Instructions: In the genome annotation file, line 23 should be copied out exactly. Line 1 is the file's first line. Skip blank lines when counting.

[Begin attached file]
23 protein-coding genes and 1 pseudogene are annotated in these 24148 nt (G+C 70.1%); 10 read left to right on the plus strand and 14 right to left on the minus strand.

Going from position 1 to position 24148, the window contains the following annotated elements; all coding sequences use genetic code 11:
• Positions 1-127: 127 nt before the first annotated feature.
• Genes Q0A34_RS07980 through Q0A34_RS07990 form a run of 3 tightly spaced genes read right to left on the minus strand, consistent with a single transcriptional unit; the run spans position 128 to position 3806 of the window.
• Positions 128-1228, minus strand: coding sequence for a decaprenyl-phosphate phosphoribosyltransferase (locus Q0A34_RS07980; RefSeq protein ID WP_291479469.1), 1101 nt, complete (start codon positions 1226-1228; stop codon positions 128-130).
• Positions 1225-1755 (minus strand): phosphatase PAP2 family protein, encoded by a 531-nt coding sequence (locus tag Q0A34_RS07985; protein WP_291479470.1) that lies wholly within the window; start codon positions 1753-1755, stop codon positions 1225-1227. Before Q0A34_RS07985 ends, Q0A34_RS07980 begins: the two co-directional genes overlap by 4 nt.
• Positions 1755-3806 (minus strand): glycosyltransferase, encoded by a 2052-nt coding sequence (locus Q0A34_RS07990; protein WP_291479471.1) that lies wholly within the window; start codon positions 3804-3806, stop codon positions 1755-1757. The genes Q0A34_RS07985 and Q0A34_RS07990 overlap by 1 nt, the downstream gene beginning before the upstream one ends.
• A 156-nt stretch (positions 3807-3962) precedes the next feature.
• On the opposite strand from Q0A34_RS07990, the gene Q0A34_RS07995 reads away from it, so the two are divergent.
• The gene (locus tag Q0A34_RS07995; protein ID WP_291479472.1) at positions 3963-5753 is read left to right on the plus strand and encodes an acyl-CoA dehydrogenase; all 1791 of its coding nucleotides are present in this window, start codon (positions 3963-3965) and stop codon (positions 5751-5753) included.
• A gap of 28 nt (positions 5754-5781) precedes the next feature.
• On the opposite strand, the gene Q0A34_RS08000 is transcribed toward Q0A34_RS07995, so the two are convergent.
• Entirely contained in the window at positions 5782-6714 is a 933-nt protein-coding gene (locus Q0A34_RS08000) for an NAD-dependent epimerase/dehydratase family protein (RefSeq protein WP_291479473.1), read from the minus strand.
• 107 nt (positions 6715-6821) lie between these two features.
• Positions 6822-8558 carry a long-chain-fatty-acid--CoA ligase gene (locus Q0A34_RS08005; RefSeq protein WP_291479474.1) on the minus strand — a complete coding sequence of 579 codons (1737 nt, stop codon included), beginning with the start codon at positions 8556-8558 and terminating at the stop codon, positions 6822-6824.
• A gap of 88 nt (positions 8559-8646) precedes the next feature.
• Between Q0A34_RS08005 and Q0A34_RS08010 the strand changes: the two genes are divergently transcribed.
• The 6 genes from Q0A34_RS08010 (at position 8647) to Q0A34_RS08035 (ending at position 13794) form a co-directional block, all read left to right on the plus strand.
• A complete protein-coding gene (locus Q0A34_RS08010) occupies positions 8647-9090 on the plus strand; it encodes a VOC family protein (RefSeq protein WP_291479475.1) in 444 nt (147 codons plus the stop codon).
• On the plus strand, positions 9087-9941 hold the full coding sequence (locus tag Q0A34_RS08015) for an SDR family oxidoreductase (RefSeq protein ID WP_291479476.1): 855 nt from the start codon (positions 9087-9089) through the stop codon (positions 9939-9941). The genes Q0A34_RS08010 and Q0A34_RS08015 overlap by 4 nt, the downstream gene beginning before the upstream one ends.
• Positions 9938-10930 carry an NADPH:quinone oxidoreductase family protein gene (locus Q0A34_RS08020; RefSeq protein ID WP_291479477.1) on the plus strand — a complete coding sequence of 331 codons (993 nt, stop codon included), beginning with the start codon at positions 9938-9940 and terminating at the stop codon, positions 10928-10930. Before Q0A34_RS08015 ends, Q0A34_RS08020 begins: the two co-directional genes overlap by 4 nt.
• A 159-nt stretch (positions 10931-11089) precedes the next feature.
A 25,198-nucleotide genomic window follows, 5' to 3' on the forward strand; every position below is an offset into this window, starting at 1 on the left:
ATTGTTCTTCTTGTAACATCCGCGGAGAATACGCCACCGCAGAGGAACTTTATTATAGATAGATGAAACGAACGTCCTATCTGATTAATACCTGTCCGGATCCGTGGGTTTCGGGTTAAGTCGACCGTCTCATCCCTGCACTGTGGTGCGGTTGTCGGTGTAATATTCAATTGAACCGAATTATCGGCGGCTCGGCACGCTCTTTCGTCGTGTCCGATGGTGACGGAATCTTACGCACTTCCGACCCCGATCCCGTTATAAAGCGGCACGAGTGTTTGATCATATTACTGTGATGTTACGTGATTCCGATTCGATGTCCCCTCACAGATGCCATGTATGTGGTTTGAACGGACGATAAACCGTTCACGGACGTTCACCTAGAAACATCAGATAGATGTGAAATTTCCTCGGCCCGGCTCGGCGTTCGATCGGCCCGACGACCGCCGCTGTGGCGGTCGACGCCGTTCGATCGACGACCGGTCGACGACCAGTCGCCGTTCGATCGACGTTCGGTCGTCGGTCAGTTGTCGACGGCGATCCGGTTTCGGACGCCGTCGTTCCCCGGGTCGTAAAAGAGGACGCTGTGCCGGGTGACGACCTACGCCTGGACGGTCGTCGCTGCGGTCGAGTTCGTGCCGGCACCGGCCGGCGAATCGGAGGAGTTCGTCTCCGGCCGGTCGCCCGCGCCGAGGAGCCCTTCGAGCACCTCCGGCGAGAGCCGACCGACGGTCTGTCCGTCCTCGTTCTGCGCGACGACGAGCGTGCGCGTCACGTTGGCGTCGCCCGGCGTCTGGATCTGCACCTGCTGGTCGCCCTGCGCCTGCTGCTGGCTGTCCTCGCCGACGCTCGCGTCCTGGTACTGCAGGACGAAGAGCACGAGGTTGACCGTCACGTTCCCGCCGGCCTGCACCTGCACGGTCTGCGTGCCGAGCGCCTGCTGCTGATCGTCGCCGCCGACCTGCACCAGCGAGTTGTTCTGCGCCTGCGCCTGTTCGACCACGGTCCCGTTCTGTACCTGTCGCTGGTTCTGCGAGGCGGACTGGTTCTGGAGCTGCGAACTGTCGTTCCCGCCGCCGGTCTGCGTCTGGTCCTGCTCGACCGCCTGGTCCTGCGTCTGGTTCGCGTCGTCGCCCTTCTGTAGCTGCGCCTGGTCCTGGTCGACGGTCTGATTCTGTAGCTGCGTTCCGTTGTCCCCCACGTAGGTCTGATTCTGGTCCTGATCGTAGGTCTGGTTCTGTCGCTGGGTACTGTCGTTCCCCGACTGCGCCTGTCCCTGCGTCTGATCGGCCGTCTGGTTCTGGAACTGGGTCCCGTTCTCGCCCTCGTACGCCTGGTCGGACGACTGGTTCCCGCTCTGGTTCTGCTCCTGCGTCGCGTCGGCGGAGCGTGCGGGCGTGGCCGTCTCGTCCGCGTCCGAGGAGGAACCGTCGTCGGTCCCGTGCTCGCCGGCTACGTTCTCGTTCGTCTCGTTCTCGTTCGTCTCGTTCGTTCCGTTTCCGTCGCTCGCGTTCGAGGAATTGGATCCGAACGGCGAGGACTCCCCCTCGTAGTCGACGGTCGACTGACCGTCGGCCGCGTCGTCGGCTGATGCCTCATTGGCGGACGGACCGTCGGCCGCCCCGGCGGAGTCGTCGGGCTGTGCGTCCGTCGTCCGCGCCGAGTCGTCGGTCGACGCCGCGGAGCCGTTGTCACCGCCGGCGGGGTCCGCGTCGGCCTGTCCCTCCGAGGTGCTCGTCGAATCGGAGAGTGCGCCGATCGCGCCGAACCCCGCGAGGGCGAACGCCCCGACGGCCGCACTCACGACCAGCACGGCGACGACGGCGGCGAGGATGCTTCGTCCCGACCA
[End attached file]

A 25,198-nucleotide genomic window follows, 5' to 3' on the forward strand; every position below is an offset into this window, starting at 1 on the left: